TORONTO—If you think you know what water is, you don’t. Watermark, Jennifer Baichwal and Edward Burtynsky’s documentary shot in 5K ultra high-def video, brings us on a trip to the hyperreal extremes of what water can be at its most powerful, plentiful—or absent.
Burtynsky and Baichwal shot 200 hours of footage in far-flung locations around the world, places where our ubiquitous relationship with H2O is particularly pronounced, and contested. Watching surfers at the U.S. Open in Huntington Beach, soaring above the Stikine Valley in B.C.’s North, or standing under the thundering falls at the Xiluodu mega-dam in China, it’s hard not to be awed by the sheer power of water and the human activity that threatens its purity. But what Watermark—which opens Friday (October 11)—doesn’t do is draw those conclusions for us. These days, it’s rare for a documentary to abstain from spoon-feeding the audience its message.
“My perspective is that reality is messy and complex, whereas narrative is often tidy and reductive,” said Baichwal, who grew up in Victoria and now lives in Toronto, in an interview at the Toronto International Film Festival last month. “Narrative has a structure that is satisfying because it has beginning, middle, and end. It has resolution. I don’t think reality has resolution in that way. I think things are open-ended, perspectival, and complicated, and I feel like all our films have tried to honour the complexity of reality.”
Thanks to impressive visuals and non-narrative flow, Watermark drenches our brains and floods our senses with the sheer magnitude of what Baichwal and Burtynsky have captured with their cutting-edge cameras. And for many, that can be enough.
“We knew it [our film] had to have a rhythm that was not bound by traditional assumptions about narrative—the visuals carry a lot of the weight of the meaning,” she said. “The other thing is that we want [Watermark to be] a journey that you go on, where you witness situations and environments that you would never usually be part of, the existential moment of people interacting with water. From a religious context to the industrial, from the polluted to pristine, all these things work across a continuum of the same extremes.”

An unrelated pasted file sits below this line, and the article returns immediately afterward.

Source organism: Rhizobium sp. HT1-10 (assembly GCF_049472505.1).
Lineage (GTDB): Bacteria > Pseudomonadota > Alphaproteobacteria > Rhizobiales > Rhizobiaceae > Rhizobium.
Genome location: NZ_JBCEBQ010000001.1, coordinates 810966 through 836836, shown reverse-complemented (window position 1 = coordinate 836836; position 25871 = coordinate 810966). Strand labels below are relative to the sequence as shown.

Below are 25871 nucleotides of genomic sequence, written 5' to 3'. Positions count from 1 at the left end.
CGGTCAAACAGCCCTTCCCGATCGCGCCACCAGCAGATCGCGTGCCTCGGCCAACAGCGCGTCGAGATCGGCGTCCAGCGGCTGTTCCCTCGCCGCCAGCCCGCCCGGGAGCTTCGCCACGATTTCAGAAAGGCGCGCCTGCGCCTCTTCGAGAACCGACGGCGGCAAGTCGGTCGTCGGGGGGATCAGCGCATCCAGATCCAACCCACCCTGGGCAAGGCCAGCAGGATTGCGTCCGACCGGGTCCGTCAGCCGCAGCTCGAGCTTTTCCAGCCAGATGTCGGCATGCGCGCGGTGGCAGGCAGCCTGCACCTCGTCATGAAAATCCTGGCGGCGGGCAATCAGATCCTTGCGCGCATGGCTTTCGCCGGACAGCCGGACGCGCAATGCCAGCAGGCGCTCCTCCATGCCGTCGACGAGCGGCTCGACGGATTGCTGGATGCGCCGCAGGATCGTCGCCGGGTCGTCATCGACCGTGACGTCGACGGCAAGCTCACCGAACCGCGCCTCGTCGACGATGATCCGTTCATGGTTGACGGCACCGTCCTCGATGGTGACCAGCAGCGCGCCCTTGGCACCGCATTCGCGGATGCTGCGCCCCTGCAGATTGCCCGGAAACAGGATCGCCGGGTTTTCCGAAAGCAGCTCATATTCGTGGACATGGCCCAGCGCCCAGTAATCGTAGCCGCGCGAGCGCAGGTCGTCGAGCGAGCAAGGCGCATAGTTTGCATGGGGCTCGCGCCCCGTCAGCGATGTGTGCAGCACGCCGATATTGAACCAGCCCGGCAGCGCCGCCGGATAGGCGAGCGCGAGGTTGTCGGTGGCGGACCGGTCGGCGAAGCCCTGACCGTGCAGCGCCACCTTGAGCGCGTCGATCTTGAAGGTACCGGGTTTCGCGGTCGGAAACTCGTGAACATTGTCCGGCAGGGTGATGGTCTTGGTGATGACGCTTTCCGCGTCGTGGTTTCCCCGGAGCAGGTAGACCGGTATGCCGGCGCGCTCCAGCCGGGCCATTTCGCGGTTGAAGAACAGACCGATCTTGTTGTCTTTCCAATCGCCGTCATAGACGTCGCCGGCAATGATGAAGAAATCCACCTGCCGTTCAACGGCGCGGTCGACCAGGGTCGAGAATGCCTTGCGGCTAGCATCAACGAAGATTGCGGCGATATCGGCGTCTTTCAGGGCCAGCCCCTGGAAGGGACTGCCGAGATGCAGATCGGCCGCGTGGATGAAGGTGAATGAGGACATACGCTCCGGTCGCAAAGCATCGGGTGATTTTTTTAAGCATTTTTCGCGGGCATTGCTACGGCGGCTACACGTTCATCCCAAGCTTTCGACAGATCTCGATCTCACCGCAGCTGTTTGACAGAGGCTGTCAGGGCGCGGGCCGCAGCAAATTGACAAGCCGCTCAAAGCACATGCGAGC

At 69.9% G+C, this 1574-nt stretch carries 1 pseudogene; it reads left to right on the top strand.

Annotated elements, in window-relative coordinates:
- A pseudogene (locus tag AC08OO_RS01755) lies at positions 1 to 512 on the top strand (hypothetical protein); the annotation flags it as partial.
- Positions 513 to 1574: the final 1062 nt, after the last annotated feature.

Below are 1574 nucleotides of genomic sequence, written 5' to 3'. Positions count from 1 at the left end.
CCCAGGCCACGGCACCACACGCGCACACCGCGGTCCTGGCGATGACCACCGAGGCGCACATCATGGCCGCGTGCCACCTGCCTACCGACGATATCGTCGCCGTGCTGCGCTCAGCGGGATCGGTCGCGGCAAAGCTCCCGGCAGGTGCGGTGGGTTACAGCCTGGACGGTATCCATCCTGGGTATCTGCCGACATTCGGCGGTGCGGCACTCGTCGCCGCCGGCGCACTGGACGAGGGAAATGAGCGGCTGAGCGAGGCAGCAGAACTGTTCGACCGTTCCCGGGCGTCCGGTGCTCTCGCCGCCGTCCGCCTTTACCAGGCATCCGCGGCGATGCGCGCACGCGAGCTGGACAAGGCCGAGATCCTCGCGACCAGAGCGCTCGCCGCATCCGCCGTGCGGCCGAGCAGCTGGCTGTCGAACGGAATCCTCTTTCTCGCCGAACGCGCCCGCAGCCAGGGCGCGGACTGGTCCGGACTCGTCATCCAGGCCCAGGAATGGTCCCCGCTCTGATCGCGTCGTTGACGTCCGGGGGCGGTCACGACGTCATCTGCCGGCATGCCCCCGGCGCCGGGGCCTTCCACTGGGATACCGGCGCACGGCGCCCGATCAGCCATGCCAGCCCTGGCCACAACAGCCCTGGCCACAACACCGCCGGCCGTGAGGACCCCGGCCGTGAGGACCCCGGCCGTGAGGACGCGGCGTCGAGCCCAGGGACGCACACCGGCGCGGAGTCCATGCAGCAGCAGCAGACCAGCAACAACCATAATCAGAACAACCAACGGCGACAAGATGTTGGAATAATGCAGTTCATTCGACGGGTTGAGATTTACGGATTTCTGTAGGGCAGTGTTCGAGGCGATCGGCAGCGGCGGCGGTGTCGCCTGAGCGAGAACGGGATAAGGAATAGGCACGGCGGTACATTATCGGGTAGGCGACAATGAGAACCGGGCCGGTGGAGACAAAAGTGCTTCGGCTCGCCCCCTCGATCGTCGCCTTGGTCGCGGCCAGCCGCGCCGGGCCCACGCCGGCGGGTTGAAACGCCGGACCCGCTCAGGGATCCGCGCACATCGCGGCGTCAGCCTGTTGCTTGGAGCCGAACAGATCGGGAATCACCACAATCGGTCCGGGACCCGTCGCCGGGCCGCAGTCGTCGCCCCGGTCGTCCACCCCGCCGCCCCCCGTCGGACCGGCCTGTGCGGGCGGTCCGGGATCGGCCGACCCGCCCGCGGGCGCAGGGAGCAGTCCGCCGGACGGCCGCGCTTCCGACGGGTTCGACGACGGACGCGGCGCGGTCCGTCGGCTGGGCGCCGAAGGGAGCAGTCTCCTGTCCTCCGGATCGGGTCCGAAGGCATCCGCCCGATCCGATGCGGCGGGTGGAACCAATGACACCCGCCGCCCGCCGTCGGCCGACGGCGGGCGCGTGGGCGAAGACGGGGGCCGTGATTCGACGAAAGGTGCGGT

Ironically, while as filmmakers they count on the effects that their spectacular images can have in place of narrative, Baichwal and Burtynsky are aware that younger audiences tend to be what’s referred to as “platform-neutral”. That is, they’re as likely to view a film or photograph on an iPhone or a seatback as they are in a theatre on the big screen.
“We’ve done a lot of work trying to create a cinematic experience in our films, one that is encompassing, experiential, and immersive,” said Baichwal, who admits that her notion of cinema is “very old-fashioned”.
“We had a really interesting discussion about shooting that landscape of the Stikine Valley,” she explained. “Ed was wondering how to photograph pristine nature while avoiding the genre of the calendar picture. I’m from B.C., so I was practically weeping because it was so beautiful, and Ed, who deals with human-altered landscapes, was wondering how to shoot in a place like that. And I think some of the best shots are these kind of abstractions of beauty, not beautiful in themselves.”